Sean Kennedy, a fellow at the Lexington Institute in Arlington, Virginia, is the author of the recent study “Building 21st Century Catholic Learning Communities: Enhancing the Catholic Mission with Data, Blended Learning, and Other Best Practices From Top Charter Schools” (PDF file). His article, “Charting a Future for Catholic Education”, on the City Journal website, is an appreviated version of his study; it argues that Catholic schools, if they are to survive and thrive, need to embrace certain qualities and strengths of charter schools, which now outnumber Catholic schools:
Though they enrolled 5.2 million students at the height of the baby boom, Catholic schools in the United States have struggled with declining matriculation in the decades since and today have just under 2 million students. This year marks a particularly striking milestone: the first time that charter schools, nationwide, will enroll more students than Catholic schools. Charters’ growing success is not without irony, since the independently run public schools have long imitated the Catholic model: high expectations, discipline, and school uniforms.
What accounts for the decline of Catholic schools and the rise of charters? In a word, competition, though it should be noted that the playing field hasn’t been level—Catholic schools (with a few exceptions) don’t receive public funds, as charters do. Nonetheless, Abe Lackman of Albany Law School analyzed New York State data and concluded that every new charter lures students away from a nearby Catholic school. According to John Eriksen, the outgoing superintendent of New Jersey’s Paterson Diocese Catholic schools, “charter schools are competition, and Catholic schools that don’t recognize that will be on the menu instead of having a seat at the table.”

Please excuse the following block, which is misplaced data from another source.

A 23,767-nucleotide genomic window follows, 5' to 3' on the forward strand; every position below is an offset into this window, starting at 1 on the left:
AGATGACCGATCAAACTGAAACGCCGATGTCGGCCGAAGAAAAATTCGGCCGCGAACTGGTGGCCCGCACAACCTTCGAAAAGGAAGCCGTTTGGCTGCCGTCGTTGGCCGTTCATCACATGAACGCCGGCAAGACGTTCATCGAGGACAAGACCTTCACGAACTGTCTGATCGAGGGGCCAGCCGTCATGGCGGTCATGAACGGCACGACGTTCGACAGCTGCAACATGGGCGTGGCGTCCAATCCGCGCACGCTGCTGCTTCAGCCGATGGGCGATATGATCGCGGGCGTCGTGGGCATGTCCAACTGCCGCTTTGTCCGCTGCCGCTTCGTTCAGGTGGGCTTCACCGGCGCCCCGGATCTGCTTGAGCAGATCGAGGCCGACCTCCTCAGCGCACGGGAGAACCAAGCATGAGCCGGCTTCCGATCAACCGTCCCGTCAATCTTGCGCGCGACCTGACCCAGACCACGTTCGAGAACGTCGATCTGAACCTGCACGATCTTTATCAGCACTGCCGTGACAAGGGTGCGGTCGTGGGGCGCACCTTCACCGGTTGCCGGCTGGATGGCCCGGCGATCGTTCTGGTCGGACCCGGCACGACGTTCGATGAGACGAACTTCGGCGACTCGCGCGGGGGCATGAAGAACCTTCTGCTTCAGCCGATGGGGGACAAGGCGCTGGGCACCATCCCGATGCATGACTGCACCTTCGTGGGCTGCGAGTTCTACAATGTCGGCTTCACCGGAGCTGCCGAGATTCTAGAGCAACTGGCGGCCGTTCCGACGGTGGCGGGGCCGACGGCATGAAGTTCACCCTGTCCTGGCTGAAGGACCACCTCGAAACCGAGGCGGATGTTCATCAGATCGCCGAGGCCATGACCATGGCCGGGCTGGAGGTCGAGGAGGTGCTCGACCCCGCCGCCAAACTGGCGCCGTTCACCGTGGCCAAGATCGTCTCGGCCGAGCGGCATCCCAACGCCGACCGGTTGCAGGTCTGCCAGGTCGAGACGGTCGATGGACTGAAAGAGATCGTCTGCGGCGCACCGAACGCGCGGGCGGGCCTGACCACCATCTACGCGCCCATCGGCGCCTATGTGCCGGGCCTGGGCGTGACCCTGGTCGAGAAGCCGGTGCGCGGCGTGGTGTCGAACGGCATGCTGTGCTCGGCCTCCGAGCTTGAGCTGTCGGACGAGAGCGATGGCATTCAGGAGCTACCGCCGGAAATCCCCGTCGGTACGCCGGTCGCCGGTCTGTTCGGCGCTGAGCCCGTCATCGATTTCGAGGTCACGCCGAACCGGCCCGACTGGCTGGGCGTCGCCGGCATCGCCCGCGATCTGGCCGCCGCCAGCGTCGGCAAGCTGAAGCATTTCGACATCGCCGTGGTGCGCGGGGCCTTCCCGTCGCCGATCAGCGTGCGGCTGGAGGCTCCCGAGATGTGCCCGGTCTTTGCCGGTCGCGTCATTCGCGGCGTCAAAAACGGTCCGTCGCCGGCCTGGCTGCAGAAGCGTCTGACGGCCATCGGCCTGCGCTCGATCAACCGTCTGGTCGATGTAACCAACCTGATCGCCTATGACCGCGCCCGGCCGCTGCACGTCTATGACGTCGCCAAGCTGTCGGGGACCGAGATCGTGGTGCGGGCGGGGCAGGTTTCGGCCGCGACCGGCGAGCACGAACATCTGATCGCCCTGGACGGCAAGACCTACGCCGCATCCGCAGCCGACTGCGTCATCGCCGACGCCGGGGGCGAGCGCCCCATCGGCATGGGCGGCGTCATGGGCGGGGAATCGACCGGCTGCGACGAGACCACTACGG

For over a century, Catholic schools thrived without government dollars because they offered high-quality education and religious instruction to generations of immigrants and their children, often at low cost. Priests and nuns staffed the schools that Catholic parishioners subsidized. As American public education became increasingly captured by fads, Catholic schools stood as a refuge, offering strict academic standards and discipline.
These days, expenditures on lay teacher salaries and repair of dilapidated buildings have blown up the price tag at Catholic schools to three times the rate of inflation. In nominal dollars, per-pupil costs nearly doubled between 1998 and 2010, from $5,600 to $10,800; average tuition for incoming ninth-graders at Catholic schools more than doubled, from $4,300 to $8,800. Even as the Church subsidy has increased through financial-aid scholarships and cost-sharing, Catholic schools are becoming prohibitively expensive. Parents face a stark choice: part with a sizeable portion of their disposable income or find a cheaper alternative. Increasingly, charter schools present that alternative, offering a relatively comparable education courtesy of the taxpayer.
Yet the slow death of Catholic schools in the United States should not be abided quietly.
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